As I look back on my experiences this semester on the Postsecret blog, community blog, iphone app, Facebook and Twitter page, the most important aspect appears to be the individuals that make up the Postsecret community. Because Postsecret is anonymous, it was extremely difficult to begin an ongoing conversation with other members of the community. That being said, the Postsecret community has the ability to respond to a secret with support, empathy, compassion, and understanding. I found the following secret on the iPhone app that explains the Postsecret community perfectly:
People come to the Postsecret community to share good news and bad news:
It was easy to get the Postsecret community to respond to my posts, but I never heard back from Frank throughout my project. I tried to contact him multiple times through Twitter, Facebook, and the Postsecret blog. I was upset that I never heard back from him.
The story of Robert and Valerie demonstrates the amazing power the Postsecret community can have. The following secret was posted to the app:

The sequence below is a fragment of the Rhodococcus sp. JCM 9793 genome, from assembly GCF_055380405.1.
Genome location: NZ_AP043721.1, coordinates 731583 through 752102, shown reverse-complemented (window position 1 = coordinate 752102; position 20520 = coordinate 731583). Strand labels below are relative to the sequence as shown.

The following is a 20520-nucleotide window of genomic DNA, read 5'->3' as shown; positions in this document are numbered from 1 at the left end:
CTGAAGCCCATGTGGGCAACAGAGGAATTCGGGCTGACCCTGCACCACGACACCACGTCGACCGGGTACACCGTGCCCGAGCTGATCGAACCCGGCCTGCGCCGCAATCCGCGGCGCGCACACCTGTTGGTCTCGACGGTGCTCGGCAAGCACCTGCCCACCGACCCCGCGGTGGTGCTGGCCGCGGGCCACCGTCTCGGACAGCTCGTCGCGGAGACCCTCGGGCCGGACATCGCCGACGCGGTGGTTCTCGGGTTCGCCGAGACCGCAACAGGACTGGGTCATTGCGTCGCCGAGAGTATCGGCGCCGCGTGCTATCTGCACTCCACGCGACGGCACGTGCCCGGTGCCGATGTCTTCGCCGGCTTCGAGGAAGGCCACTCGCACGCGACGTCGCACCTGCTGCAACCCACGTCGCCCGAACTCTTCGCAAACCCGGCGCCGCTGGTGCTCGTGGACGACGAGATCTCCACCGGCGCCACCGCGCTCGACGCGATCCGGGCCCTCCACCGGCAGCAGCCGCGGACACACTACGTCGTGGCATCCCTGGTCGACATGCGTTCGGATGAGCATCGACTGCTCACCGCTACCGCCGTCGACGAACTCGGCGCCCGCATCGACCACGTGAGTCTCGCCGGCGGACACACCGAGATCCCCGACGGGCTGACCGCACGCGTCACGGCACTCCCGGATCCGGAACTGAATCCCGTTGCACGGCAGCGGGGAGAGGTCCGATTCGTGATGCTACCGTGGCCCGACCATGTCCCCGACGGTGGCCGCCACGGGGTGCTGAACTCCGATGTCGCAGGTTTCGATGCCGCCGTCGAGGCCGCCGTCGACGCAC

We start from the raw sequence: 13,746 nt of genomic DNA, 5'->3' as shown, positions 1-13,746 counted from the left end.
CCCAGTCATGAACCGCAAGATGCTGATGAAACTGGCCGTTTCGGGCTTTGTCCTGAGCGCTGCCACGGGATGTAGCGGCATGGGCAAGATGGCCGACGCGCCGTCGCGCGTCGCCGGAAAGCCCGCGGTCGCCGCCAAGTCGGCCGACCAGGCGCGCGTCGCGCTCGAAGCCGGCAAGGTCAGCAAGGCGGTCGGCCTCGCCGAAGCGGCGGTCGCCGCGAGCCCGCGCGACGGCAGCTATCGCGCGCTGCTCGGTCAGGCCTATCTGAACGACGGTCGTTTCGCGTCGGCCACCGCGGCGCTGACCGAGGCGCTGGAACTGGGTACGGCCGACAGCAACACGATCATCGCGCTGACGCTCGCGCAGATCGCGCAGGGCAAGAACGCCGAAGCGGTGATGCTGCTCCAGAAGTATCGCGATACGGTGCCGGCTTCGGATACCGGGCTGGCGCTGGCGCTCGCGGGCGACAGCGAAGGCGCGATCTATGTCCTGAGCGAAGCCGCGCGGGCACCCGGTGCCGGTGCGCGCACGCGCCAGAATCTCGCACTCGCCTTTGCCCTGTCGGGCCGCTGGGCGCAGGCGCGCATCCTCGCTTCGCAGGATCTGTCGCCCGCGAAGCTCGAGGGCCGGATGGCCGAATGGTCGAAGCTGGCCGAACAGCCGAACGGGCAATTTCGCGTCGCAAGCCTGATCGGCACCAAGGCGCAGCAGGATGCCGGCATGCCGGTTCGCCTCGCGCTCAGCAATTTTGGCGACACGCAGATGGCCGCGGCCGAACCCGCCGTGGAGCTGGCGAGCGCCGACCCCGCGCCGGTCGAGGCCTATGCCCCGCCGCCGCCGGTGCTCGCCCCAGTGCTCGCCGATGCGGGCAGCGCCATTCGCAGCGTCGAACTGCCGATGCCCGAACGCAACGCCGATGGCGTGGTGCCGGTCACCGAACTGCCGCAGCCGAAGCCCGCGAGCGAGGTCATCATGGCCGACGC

Robert’s secret immediately rose to the top secrets of the day. In addition to “hearting” and replying to the secret, some individuals took it upon themselves to help Robert’s search:
Though it’s not the ending I expected, the story of Robert and Valerie demonstrates the overwhelming power Postsecret possesses. Through Postsecret, strangers are able to connect in a real way. As the popularity of Postsecret continues, more and more secrets are shared with the community, expanding the discourse of the community!
Yesterday evening was a typical night for me. I watched TV, aided by my TiVo. Since I got the recording device, I have found that I watch a lot more TV than before, because more of the shows I like are constantly available to me. I also used my macbook computer throughout the evening. I worked on a paper, looked on Twitter, and killed some time on Facebook. Lastly, I used my iPhone to text friends, call my parents, and set an alarm for the following morning. I find that I use my iPhone more when I am out of my apartment because it can function as a substitute for the things I can do on my my computer.